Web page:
And Jesus took the loaves, and when He had given thanks He distributed them to the disciples, and the disciples to those sitting down; and likewise of the fish, as much as they wanted.
If this is a precursor to Holy Communion – Christ’s explanation of the sacramental gift in the context of real world events; He feeds us His miraculous meal in the wilderness of this world – there is a subtle parallel that needs to be explored. In both miraculous meals, the Lord works with existent, earthly materials. In both cases, He works with bread.
In the beginning, God created the world ex nihilo. He created “out of nothing.” By His Word everything that exists came into being. His Word is Christ. Adam’s sin plunged the world “out of existence,” back into the chaos, back into non-being. But it wasn’t really nothing, because the material of God’s creation is still in existence. Man goes back to dust, but dust is still something.
And it’s something God can work with in order to “redeem” the world. A helpful designation is the occasional description of the Holy Trinity by the functions of each Person: Creator, Redeemer, Sanctifier. The Father created; Christ came to redeem what the Father created; the Holy Spirit is the Sanctifier, which is sometimes helpful to understand as the “separater” or “designator.” He “separates and designates something for God’s purpose, and gives it life.”
Of course, the Holy Trinity is one God, so we don’t want to push this too far. Each Person is involved in each act of God. But let’s play it out.
God’s continued creative activity operates through the seed. He created the world, and the living beings are perpetuated through the seed. The seed does exactly as He had done in the beginning. It takes of the chaotic dust and forms it into a living being. Adam’s sin, of course, causes the creation to fall into the “bondage to corruption” and “groan and labor with birth pangs until now.”
Thus, like the manna that spoiled after a day, the products of seed such as bread will also spoil. And that symbolizes the whole creation’s spoiling.
However, there is one day it doesn’t spoil, and that is the Sabbath Day. That is a prophecy of a Sabbath Day rest which will overcome the earth’s corruption. This is the day that Jesus, our Redeemer, brings. It too begins after God declares that He’s finished with the creation: “It is finished.” This was the day Jesus lay in the tomb in rest, the day on which saints rose from the graves and walked around Jerusalem, no longer spoiled. And on Jesus’ own resurrection, He established the “new first day” for all eternity.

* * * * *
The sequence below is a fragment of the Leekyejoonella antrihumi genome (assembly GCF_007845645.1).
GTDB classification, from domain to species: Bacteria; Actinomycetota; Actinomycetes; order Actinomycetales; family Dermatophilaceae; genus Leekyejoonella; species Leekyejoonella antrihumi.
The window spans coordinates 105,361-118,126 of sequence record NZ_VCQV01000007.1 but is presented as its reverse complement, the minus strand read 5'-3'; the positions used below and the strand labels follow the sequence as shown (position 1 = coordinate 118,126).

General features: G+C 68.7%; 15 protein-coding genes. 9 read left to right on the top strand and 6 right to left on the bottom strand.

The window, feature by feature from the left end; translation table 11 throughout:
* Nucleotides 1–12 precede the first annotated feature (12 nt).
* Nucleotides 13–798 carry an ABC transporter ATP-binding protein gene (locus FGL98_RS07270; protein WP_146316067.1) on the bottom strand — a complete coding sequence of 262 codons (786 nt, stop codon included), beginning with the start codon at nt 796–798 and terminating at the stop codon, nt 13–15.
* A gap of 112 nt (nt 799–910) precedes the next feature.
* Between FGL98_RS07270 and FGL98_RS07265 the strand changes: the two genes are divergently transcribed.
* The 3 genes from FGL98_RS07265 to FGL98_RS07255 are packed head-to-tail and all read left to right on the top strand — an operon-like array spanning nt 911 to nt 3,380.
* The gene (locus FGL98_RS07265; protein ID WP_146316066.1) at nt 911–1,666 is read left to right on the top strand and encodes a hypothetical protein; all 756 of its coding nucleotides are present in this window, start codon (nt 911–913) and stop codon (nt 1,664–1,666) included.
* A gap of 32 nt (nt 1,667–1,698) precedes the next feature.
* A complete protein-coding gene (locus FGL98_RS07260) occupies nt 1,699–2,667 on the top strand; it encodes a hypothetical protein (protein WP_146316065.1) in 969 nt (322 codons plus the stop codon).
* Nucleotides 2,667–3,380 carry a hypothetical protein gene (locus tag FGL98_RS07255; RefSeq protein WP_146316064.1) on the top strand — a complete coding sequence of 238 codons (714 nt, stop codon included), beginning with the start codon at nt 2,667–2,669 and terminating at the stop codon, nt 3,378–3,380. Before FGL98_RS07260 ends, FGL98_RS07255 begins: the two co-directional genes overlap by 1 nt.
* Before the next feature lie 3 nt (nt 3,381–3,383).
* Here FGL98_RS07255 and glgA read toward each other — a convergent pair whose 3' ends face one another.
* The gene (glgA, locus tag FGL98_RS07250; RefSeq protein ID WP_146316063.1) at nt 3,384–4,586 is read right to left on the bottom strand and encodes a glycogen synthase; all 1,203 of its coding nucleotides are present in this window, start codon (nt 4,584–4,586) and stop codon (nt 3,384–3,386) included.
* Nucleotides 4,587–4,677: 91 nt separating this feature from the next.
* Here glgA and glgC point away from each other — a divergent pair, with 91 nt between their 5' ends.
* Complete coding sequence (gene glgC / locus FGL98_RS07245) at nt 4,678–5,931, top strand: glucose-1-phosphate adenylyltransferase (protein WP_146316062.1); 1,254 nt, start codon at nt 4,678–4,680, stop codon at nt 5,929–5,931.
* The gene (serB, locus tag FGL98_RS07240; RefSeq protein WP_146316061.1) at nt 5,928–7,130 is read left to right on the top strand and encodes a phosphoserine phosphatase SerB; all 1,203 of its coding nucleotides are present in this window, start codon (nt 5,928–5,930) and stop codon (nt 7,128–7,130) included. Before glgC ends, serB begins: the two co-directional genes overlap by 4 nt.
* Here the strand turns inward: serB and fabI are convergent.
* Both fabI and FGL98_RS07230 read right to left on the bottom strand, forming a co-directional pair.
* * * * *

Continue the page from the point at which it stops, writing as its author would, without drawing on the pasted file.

The bread Jesus used in His feeding of the 5,000 falls right in line with these themes. He did not create “ex nihilo.” Just as His flesh is “of this world” (of Mary), and He saves people of this world and raises flesh born of this world, so also He uses the redemptive elements of this world. He used existing material to multiply the bread. He Himself was the expanding Seed, the Word which “pro-created” (forward created) the bread.
But as Jesus taught when the people misinterpreted His sign, this was a “food which perishes” pointing to a “food which endures to eternal life,” that being His own flesh and blood.
And that’s operative. Jesus redeems the world in Himself. He is the firstborn of those who will not experience “spoiling” or corruption. Or put in another oft-used biblical image, He (as well as we) are the “firstfruits” of the new creation.
Clearly the bread used in communion stands as a powerful reminder of this image. The fruits of the land are lifted from the fallen order, and when the Lord adds His Word, it becomes the “food which endures to eternal life.”
Now, why is this important? Gnostic “anti-theology” – the devil’s theology – deplores this creation. The idea of using the fruits of this earth as part of the redemptive work of the Gospel would be just as foolish as the idea of God taking on human flesh or God raising human flesh from the dead.
Today, many people claim they don’t need to go to church. They go to God on their own, heart to heart. They’re cutting out the creation. They’re cutting out the material elements. They’re cutting out their neighbors. They’re cutting out themselves ultimately.
In the feeding of the 5,000, all the elements of the Church are there. But on another level, all the elements for the reason for a Church are there. Jesus didn’t leave behind an esoteric teaching written in a book for anyone to have access to. No, He met people in the heart of the fallen beast, the wilderness, and began the redemption of all creation there. He took of the fruits of the earth. He made neighbor sit next to neighbor. He sent out ministers to deliver His gifts. And He sat at the head of it all. It’s the Church, and it’s the new creation.